Other brands, in striving for familiarity, base their botanicals on a mix of Indian and international ingredients. Blue Moon includes lemon, caraway, coriander and angelica in addition to juniper from Europe.
The brands in question are each trying to tell a uniquely Indian story with their gin. As Mehra of Stranger and Sons says, “It’s also the level of story-telling you can have with gin, the connections that India itself has with gin, whether it come to being the agricultural state that it is, and having all the possible botanicals available here, right off to the various stories that you can have.” These stories are seeing its distillers reclaim gin from a colonial hangover, to a drink with its own uniquely Indian context.
Before the advent of Indian gins, drinkers had to pay up for artisanal makers like Sipsmith at boutique importer Vault Fine Spirits, or drink some of the biggest global names. More recently, Roku Gin from Japan uses its six botanicals (Sakura flowers, sakuna leaves, sencha and gyokuro tea, sansho pepper and yuzu peel) from the country to showcase their unique produce, while Monkey 47 made a splash thanks to its German origin and use of 47 botanicals.
Besides juniper berries, an often-found infusion, especially for European gins, is orris root. The perennial rhizome is said to taste indistinguishable from raspberry and is used to bind and enhance the other botanicals flavours. It’s no surprise that the root is found in Bombay Sapphire and Beefeater. Hendrick’s, which also includes orris root, is the gin that allowed today’s distillers to experiment, given its cucumber forward flavour and discernible citrus and floral notes. However cucumber is not a botanical used during its distillation, but rather infused later, along with an infusion of rose – using essence rather than the ingredients itself – causing some in the bar community to spurn the distinct black bottle. In a twist, Terai, the indigenous gin launched by India Craft Spirit Co. also features orris root, alongside other botanicals sourced from New Delhi’s Khari Baoli, the spice market, as does Greater Than, which sources its orris root from Italy. Samsara Gin is made from 11 botanicals includes rose petals and citrus — its two most prominent flavours — along with orris root.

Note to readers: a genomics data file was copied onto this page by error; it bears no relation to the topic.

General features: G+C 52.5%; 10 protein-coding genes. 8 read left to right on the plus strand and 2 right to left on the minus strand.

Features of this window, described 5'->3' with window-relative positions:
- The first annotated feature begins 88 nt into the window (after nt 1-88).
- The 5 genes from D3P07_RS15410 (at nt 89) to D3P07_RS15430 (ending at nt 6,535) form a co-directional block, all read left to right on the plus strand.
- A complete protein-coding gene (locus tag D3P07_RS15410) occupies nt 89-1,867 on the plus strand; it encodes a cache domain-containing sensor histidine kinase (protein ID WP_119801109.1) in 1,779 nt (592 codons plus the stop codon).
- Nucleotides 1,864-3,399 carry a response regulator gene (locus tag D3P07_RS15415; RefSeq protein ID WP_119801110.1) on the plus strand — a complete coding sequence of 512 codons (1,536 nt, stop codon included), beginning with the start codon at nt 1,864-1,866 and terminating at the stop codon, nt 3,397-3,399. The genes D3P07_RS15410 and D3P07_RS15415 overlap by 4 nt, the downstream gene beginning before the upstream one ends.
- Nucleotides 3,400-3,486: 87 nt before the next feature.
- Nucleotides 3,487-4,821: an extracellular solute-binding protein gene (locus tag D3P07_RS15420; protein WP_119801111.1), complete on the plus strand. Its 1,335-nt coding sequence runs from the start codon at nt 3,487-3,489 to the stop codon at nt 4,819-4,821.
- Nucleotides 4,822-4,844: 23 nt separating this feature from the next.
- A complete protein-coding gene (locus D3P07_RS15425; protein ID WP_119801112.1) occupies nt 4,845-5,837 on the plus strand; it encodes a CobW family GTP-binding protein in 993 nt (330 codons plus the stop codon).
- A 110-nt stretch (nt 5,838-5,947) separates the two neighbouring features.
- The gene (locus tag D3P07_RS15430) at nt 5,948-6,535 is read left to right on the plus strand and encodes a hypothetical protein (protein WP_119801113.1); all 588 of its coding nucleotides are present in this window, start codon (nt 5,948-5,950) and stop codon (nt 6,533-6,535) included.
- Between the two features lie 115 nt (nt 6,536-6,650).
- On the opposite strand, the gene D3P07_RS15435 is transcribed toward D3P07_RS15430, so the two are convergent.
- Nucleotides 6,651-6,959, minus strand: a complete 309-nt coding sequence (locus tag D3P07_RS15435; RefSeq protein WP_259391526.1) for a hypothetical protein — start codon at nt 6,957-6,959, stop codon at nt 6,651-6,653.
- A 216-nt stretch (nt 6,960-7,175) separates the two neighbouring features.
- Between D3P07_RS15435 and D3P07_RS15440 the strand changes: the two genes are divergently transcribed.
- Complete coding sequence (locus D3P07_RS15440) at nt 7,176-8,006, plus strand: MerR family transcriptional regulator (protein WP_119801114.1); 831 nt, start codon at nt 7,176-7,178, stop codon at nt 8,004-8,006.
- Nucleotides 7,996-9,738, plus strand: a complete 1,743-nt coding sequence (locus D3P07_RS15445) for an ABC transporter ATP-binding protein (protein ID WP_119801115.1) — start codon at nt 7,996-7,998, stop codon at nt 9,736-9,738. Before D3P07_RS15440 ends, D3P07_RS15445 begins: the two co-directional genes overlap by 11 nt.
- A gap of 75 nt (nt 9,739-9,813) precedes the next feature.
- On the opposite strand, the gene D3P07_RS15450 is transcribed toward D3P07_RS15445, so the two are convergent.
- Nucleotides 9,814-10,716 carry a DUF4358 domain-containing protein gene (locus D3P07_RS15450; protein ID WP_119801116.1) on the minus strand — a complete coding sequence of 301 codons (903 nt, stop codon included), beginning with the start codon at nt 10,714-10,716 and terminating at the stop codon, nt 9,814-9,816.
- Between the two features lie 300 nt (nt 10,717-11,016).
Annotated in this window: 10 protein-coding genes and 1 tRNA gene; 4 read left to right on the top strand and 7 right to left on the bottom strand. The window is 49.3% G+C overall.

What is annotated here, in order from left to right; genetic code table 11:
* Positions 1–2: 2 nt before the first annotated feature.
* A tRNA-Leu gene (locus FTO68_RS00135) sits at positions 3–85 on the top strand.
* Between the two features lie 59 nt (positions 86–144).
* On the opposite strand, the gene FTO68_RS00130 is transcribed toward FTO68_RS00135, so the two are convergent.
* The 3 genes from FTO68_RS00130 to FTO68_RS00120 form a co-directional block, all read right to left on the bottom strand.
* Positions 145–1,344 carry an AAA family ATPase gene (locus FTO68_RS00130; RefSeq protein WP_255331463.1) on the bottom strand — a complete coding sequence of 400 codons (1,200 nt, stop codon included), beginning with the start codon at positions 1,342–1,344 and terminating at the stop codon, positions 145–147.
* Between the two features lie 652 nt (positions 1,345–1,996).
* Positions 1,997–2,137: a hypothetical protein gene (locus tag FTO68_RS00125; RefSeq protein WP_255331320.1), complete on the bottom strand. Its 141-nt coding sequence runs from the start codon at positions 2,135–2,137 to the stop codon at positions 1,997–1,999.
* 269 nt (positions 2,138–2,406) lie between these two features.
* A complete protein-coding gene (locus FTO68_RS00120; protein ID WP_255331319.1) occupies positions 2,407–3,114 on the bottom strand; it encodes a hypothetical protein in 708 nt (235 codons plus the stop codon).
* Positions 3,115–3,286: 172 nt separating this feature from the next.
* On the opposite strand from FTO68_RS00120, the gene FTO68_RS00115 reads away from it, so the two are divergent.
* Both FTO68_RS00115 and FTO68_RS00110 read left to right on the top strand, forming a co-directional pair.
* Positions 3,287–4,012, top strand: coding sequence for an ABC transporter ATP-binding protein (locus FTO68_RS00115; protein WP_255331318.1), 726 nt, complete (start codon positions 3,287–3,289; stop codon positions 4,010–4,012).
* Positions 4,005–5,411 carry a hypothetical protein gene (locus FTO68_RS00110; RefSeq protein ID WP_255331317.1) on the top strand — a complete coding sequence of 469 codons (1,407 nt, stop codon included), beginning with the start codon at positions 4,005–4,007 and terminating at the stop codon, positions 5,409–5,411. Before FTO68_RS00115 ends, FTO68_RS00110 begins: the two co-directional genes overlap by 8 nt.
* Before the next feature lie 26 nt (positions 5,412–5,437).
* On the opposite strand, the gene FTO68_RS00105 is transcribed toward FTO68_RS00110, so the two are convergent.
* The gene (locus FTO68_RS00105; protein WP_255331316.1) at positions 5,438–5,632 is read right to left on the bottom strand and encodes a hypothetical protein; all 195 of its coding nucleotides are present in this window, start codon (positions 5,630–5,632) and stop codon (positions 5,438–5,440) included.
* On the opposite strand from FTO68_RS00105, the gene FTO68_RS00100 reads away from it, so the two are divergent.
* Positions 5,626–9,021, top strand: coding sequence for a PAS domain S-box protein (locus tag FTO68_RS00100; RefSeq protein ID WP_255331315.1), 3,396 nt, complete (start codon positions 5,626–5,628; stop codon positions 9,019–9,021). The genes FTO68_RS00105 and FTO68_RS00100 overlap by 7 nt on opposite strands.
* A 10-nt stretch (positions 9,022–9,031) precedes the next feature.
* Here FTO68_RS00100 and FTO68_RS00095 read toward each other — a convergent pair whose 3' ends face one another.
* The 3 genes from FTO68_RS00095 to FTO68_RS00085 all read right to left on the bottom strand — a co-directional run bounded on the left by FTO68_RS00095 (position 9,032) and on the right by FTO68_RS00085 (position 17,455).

Tanqueray takes the opposite tack and features just four botanicals — juniper, coriander, angelica root and liquorice — following a recipe that goes back to 1830. Ultimately, the number of botanicals used matters less as compared to how they come together in a finished product. Gordon’s is also known for its use of just four botanicals but its high juniper content, matured for 18 months gives it a unique intensity, as well as a worldwide following.
Given gin’s ability to be distilled globally, it’s just a matter of time before more regional bottles become available in India, showcasing their agricultural produce. Varma, the distiller of Nilgiris has the last word when he says, “Botanicals are really what gin is all about, that’s what makes gin interesting and different from one another.”